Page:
The Arctic is shrinking. Or, at least, it will shrink when a new draft law “On the Arctic Zone of the Russian Federation” prepared by the Ministry of Regional Development gets adopted.
The present Russian Arctic zone includes the entire Murmansk Region, the Nenets, Yamal-Nenets and Chukotka Autonomous Areas, as well as some parts of Karelia, the Komi Republic, Yakutia, the Arkhangelsk Region and the Krasnoyarsk Territory.
According to the new law, only areas with direct access to the Arctic coast will be considered Arctic, whereas huge inland areas in, for example, the Murmansk and Arkhangelsk regions and the Komi Republic will loose their status as Arctic areas and, consequently, various fiscal, economic and social benefits presently in force.
At the recent Arctic Council Ministerial meeting in Kiruna, Sweden, foreign minsters of the member states welcomed 6 non-Arctic states as Observers in the Council. Of these, 4 – China, Italy, Japan and Republic of Korea - had already for some time taken part in Arctic Council meetings on an ad hoc basis whereas 2 – Singapore and India – had not.
After the Kiruna Ministerial, many asked themselves about the status on the applications of the 7 other, non-state organizations – Oceana, OGP, OSPAR, Greenpeace, IHO, APECS and WMO - not mentioned in the Kiruna declaration as well as that of the EU that was not welcomed but “received affirmatively” with the ministers’ final decision being deferred and the EU nonetheless being allowed to observe council meetings until consensus on the issue has been reached.
Today, the United States celebrates Independence Day, commonly simply called the 4th of July, the day that commemorates the adoption of the Declaration of Independence in 1776 by the founding fathers of the Nation.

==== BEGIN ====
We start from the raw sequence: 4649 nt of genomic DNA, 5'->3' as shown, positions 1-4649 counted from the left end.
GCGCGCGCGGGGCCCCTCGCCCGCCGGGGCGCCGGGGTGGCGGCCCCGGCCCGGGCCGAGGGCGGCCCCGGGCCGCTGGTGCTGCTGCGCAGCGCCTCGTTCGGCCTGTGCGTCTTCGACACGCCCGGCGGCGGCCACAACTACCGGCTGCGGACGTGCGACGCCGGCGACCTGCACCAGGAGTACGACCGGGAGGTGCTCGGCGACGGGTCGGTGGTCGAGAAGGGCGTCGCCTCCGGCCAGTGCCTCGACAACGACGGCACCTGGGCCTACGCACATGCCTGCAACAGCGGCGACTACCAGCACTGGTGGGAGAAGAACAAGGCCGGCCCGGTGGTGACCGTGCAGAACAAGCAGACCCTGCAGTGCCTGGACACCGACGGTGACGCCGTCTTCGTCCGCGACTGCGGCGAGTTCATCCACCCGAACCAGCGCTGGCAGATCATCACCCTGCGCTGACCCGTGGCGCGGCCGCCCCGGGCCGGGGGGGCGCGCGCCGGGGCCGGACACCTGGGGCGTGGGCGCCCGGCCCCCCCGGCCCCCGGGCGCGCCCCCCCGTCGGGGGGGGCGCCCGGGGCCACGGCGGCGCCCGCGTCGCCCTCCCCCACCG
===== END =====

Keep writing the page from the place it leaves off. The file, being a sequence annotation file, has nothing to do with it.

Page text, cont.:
The signing of the actual resolution of independence took place 2 days earlier, on the 2nd of July 1776, in a closed session of the Congress. Furthermore, historians, by and large, have come to the conclusion signing of the Declaration of Independence did not happen on the 4th of July but, rather, on the 2nd of August.
Nonetheless, because some of the signatories later wrote it happened on 4 July, it was this date that ended up being established as the National day of the United States.
Early registration is now open for an exciting event hosted by the Land Claims Agreements Coalition: "Creating Canada: From the Royal Proclamation of 1763 to Modern Treaties,"a one-day Symposium on the foundations of treaty making in Canada.
Featuring leading academics, experienced Aboriginal leaders and legal experts, this event will focus on treaties - both historic and modern - between Canadian Aboriginal peoples and the Crown.
The organizers aims at interesting notables like Minister of Aboriginal Affairs and Northern Development Bernard Valcourt, UN Special Rapporteur on the Rights of Indigenous Peoples James Anaya and Grand Chief of the James Bay Cree Nation of Iiyuuschee Matthew Coon Come in attending the event as speakers.
The Greenland Government has announced it intends to lift quotas for beluga, narwhal and walrus hunting in the Thule area, Northwest Greenland.
According to the Department for Hunting, the reason for wanting to do so is twofold: traditional hunting techniques from kayak are being preserved by the Thule hunters to this day; at the same time, the number of inughuit hunters have dwindled to such a low level that their harvest of the three species in question will stay well within the limits of sustainable catches.
Presently, the yearly quota is 20 belugas, 103 narwhales and 64 walruses for the communities of Qaaanaaq and Savissivik in the Thule district. Last year, a motion by the Siumut party to liberalize walrus hunting in Thule, at the time the main opposition party, was rejected by the majority of the Greenland Parliament.
Back in power since the general election earlier this year, Siumut now strives to lift beluga, narwhale and walrus quotas, not only in Thule, but also in the other of the country’s two extremely remote, inhabited area, Ittoqqortoormiit in East Greenland.
Ruth Massie was re-elected for another 3-year term as Grand Chief of the Council of Yukon First Nations (CYFN) at the Council’s general assembly last week in Whitehorse.
Running against Massie were former Chief of the Ta'an Kwach'an Council John Burdek and performer Sharon Shorty, described as being of the Tlingit, Northern Tutchone and Norwegian People. Herself a former Chief of the Ta'an Kwach'an Council in Whitehorse, Ruth Massie won by 28 votes against 10 to Sharon Shorty and 8 to John Burdek.